The ultimate objective is gender equality and women empowerment by ending discrimination against the female sex.

Significant gains and progress have been made especially in education, employment opportunities and healthcare. 

But there are still big gaps.

Where influence and decision-making are concerned, as of June this year, only 22.8 per cent of all parliamentarians were women, a dismal increase from 11.3 per cent in 1995 and still short of the United Nations target of 30 per cent, according to UN Women, the global body working to ensure gender equality.

Not only are they a minority, but they are also subjected to shocking sexual harassment, as revealed by the first Inter-Parliamentary Union (IPU) report on sexism, harassment and violence against women parliamentarians, released just a month before the International Day for the Elimination of Violence against Women, on Nov 25.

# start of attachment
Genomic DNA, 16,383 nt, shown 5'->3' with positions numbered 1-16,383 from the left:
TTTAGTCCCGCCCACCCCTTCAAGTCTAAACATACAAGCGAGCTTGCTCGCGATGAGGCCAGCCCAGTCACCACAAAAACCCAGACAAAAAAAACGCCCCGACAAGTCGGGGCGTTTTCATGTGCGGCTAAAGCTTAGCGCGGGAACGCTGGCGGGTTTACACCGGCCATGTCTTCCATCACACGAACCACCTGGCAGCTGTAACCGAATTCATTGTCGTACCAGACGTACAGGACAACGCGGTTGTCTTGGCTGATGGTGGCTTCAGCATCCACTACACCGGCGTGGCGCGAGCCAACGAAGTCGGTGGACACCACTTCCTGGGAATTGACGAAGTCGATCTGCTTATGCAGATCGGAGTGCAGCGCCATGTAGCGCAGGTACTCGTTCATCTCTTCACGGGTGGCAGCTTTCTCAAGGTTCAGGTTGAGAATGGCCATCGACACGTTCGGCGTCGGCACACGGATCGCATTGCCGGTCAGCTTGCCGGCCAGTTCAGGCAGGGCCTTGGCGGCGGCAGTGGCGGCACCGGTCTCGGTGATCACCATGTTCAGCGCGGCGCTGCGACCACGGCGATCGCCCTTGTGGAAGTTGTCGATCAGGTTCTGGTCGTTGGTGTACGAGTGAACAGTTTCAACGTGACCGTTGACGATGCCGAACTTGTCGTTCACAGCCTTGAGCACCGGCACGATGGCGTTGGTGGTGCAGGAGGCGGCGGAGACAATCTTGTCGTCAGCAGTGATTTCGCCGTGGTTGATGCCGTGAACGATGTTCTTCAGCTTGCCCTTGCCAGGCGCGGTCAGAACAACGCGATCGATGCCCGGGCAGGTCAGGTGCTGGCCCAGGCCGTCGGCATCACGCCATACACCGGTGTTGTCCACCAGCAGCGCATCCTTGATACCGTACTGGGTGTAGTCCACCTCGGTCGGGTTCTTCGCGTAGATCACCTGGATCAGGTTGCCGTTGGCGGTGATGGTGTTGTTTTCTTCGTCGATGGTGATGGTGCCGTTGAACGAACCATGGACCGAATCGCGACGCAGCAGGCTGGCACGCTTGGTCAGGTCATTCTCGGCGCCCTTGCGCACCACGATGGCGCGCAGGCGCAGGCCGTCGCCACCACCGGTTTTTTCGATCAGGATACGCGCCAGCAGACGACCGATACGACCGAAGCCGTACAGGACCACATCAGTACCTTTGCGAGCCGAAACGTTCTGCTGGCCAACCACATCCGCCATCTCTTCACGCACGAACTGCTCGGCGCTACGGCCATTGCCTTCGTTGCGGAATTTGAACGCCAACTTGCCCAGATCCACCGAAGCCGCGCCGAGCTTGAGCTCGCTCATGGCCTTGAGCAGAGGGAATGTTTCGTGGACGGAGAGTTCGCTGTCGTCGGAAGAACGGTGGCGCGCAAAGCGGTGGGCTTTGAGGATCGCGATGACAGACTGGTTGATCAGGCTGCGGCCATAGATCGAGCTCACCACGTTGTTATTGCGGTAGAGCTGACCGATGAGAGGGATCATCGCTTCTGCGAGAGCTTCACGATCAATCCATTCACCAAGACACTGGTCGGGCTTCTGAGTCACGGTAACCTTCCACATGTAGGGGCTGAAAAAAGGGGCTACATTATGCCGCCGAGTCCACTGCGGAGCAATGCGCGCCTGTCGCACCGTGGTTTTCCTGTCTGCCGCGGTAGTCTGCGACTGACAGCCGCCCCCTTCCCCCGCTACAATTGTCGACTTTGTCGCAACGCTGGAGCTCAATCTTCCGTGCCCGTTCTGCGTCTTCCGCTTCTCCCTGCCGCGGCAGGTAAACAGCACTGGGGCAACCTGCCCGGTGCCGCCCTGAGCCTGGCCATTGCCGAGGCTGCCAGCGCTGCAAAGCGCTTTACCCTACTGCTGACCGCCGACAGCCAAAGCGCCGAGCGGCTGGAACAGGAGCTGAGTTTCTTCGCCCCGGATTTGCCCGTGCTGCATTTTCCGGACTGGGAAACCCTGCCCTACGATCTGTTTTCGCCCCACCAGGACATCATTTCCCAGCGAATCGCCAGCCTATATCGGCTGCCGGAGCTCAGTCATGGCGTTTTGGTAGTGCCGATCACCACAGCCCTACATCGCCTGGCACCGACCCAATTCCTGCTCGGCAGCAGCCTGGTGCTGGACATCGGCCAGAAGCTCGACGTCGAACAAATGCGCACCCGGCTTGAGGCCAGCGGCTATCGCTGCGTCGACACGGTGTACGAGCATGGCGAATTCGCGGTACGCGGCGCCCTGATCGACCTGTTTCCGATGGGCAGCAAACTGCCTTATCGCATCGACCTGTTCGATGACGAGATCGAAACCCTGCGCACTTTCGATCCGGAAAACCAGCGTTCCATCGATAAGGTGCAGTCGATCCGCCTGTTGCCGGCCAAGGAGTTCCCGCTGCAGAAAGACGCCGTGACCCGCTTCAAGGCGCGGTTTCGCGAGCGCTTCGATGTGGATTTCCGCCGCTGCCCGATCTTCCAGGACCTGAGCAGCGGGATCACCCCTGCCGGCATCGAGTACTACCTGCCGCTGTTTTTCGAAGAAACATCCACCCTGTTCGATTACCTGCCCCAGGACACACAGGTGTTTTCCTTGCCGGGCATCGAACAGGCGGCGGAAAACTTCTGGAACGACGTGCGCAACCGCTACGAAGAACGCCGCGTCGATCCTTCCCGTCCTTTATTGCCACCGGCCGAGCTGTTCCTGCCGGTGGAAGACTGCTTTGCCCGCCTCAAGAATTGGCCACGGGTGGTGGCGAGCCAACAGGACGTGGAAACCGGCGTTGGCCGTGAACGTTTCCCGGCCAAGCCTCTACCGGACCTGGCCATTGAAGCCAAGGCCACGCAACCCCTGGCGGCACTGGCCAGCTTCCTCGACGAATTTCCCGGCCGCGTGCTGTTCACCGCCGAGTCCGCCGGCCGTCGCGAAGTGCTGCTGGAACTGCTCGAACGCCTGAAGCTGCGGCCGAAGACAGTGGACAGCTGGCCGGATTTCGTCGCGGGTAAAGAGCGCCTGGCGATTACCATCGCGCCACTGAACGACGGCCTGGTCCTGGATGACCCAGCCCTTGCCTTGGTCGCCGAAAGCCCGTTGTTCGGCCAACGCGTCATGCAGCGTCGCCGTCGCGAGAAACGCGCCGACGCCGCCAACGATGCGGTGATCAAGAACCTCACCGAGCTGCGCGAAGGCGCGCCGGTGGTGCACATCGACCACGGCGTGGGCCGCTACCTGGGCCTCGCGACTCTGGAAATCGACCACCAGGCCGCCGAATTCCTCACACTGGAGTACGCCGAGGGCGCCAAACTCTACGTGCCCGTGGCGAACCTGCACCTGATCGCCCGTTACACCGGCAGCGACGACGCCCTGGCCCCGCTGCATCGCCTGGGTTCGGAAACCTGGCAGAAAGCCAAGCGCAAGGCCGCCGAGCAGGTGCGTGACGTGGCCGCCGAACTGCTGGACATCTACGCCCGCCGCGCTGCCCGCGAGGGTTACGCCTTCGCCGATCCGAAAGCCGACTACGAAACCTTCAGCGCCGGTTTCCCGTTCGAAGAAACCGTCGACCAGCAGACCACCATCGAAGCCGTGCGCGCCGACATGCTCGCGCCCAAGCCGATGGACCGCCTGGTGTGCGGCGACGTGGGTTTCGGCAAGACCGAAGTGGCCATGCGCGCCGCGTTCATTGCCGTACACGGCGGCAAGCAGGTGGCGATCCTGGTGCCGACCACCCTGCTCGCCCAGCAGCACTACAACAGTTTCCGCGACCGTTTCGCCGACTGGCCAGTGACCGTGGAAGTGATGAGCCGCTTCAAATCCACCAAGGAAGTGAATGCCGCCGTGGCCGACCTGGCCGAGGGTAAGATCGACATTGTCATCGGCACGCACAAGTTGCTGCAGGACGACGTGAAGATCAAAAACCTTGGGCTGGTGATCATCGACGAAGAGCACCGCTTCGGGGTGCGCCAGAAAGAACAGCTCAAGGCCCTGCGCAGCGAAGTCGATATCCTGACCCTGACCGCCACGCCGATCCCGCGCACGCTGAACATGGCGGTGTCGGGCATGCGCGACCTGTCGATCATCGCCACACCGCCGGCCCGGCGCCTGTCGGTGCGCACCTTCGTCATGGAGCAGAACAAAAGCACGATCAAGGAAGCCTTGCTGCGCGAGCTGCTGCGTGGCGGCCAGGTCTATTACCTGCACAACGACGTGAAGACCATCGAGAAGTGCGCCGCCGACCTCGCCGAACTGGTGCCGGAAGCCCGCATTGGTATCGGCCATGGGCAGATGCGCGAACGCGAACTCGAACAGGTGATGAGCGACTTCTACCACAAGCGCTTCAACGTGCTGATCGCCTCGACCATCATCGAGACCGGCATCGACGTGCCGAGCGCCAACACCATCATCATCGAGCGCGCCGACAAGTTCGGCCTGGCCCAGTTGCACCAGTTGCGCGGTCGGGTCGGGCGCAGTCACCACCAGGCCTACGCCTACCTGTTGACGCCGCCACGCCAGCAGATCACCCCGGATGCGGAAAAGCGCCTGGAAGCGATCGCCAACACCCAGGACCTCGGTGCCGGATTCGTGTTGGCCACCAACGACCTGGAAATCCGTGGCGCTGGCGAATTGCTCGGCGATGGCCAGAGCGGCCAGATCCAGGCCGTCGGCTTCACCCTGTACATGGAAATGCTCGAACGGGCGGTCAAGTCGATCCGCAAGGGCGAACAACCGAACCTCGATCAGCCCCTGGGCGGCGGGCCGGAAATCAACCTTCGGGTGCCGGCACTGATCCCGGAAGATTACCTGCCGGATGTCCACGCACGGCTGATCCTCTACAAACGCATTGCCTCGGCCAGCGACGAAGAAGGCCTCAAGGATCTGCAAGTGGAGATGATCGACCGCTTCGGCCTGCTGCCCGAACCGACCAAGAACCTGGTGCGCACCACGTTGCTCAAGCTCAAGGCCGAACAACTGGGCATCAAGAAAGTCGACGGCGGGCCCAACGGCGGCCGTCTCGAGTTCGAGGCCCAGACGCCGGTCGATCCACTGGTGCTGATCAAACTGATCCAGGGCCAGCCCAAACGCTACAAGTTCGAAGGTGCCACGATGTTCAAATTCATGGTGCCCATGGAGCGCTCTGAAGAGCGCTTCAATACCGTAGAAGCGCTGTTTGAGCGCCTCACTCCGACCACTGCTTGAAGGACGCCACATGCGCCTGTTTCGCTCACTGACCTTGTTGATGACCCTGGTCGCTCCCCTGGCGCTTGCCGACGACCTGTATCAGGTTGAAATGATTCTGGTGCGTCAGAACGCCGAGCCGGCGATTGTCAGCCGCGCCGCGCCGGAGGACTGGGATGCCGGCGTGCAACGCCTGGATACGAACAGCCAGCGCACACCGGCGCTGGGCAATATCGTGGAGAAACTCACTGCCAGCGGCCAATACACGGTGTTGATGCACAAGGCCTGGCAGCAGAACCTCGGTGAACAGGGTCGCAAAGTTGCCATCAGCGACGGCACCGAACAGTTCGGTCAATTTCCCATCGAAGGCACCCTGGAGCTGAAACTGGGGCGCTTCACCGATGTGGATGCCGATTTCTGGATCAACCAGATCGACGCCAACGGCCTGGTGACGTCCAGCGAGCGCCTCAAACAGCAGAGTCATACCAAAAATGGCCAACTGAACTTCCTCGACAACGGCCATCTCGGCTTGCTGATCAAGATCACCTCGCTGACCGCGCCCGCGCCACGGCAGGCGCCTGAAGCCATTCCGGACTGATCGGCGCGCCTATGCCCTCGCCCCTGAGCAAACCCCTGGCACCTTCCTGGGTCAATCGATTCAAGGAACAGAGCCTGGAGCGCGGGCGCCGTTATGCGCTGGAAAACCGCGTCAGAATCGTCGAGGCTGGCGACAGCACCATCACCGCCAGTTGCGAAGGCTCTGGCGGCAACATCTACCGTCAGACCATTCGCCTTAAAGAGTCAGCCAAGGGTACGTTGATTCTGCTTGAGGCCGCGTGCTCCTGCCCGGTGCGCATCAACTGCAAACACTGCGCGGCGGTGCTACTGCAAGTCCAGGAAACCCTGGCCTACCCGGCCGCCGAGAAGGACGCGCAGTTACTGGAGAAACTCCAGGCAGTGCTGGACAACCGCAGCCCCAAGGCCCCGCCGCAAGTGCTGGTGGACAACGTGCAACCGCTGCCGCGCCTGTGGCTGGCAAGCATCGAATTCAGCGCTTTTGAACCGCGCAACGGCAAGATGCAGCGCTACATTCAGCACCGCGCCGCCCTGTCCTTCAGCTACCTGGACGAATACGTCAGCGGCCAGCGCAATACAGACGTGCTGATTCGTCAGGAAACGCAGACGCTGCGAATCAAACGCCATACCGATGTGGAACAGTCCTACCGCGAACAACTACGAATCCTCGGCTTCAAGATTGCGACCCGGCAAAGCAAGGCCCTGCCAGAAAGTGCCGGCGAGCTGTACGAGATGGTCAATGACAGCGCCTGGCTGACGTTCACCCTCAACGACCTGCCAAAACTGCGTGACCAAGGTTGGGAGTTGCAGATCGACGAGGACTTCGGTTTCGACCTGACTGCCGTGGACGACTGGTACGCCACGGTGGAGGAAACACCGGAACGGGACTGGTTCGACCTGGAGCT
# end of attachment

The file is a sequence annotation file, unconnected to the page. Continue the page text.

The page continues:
It confirmed what former Australian prime minister Julia Gillard told women aspiring to be politicians: "Threats of violent abuse, of rape, are far too common. A woman in public view may expect to receive them almost daily."

The IPU report surveyed 55 female MPs from 39 countries and found that 81.8 per cent responded that they had "been subjected personally to one or more acts of psychological violence".

This included "sexist or sexually humiliating remarks, gestures and images" and "threats and harassment which fell outside the normal political debate which is combative and even rough by nature".

The survey found that almost two-thirds had been subjected to humiliating sexist remarks and 44.4 per cent had received threats of rape, beatings, abduction and even death.

Even worse, 22 per cent actually experienced sexual violence, while 33 per cent had witnessed sexual violence against female colleagues in Parliament.

And who were the perpetrators? Their male colleagues from the opposition and even their own parties.